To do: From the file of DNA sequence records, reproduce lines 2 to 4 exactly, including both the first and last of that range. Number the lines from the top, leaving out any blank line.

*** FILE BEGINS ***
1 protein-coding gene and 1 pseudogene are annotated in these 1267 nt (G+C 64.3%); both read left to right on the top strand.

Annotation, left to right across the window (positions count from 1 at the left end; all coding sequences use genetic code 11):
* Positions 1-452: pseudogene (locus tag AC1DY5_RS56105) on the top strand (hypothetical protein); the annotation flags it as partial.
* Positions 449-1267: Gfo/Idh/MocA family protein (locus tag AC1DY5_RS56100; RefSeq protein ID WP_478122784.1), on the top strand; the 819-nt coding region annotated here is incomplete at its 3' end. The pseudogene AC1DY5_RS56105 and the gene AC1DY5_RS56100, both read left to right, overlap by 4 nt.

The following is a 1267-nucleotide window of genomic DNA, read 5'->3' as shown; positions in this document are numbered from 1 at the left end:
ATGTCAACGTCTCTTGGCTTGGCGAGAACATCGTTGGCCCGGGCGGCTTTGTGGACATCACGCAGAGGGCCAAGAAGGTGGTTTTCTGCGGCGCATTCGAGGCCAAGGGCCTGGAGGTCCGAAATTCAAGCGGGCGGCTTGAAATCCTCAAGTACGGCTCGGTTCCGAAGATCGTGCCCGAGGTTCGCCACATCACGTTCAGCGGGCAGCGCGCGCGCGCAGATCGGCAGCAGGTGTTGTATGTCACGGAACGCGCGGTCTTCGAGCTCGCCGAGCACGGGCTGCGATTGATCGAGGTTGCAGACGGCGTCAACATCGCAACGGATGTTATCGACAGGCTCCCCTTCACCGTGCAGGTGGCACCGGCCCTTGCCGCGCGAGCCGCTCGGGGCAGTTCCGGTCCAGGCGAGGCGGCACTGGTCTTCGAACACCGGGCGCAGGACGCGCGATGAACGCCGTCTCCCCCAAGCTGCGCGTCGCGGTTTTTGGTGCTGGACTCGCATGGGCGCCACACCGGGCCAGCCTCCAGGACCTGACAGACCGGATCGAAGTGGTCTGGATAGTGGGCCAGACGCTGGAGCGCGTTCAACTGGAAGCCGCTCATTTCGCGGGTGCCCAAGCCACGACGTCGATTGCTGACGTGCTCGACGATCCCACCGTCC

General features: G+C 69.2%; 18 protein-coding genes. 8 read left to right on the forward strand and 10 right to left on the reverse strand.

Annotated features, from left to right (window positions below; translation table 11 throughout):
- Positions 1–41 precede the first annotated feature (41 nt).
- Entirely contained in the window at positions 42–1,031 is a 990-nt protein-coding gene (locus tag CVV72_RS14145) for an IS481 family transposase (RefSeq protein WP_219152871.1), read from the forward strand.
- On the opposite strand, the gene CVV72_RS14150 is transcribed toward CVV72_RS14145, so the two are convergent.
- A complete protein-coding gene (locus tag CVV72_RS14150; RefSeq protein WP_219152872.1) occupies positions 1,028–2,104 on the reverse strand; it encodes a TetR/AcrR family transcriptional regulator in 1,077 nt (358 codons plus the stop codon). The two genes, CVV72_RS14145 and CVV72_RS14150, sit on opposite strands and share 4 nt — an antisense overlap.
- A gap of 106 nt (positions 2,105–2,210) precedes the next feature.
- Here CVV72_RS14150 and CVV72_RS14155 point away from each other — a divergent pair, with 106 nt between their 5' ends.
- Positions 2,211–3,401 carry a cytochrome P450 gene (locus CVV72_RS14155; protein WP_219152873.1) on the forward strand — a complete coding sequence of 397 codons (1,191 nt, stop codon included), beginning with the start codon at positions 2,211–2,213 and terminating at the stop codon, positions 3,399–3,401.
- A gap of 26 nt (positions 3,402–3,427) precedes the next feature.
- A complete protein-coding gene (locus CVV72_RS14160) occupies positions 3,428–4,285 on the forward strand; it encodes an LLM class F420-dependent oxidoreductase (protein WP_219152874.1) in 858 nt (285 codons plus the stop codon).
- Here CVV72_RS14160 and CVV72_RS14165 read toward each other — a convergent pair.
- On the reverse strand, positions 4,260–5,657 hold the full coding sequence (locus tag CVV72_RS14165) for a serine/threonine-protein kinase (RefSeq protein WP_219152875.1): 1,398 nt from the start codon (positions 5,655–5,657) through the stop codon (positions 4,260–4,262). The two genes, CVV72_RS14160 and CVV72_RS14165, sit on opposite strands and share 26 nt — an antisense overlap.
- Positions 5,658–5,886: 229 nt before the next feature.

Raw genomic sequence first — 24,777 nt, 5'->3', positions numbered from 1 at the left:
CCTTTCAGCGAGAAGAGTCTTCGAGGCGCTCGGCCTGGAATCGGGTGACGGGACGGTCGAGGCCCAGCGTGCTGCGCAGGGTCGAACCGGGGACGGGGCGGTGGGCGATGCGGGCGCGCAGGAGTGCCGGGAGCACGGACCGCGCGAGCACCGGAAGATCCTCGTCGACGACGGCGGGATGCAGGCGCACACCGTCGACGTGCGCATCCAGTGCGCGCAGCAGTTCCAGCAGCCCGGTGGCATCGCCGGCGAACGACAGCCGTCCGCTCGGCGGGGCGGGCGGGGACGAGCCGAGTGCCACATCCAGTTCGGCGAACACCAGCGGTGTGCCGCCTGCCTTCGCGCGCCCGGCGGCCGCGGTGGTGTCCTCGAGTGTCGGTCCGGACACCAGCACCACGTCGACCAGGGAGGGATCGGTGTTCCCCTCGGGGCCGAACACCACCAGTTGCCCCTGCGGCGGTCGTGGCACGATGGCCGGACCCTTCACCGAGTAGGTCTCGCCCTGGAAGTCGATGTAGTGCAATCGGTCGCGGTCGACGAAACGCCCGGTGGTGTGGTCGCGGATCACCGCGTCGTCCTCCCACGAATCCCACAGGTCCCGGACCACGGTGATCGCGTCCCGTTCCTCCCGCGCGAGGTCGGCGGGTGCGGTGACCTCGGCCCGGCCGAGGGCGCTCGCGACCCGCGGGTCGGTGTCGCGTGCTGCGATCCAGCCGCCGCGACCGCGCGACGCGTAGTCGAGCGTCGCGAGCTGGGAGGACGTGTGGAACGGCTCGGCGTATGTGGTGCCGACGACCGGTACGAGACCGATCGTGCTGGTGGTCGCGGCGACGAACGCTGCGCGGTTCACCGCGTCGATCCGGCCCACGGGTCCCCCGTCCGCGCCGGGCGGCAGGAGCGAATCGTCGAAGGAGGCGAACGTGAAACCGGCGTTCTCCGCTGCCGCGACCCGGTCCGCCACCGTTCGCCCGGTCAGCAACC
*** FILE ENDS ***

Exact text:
Annotation, left to right across the window (positions count from 1 at the left end; all coding sequences use genetic code 11):
* Positions 1-452: pseudogene (locus tag AC1DY5_RS56105) on the top strand (hypothetical protein); the annotation flags it as partial.
* Positions 449-1267: Gfo/Idh/MocA family protein (locus tag AC1DY5_RS56100; RefSeq protein ID WP_478122784.1), on the top strand; the 819-nt coding region annotated here is incomplete at its 3' end. The pseudogene AC1DY5_RS56105 and the gene AC1DY5_RS56100, both read left to right, overlap by 4 nt.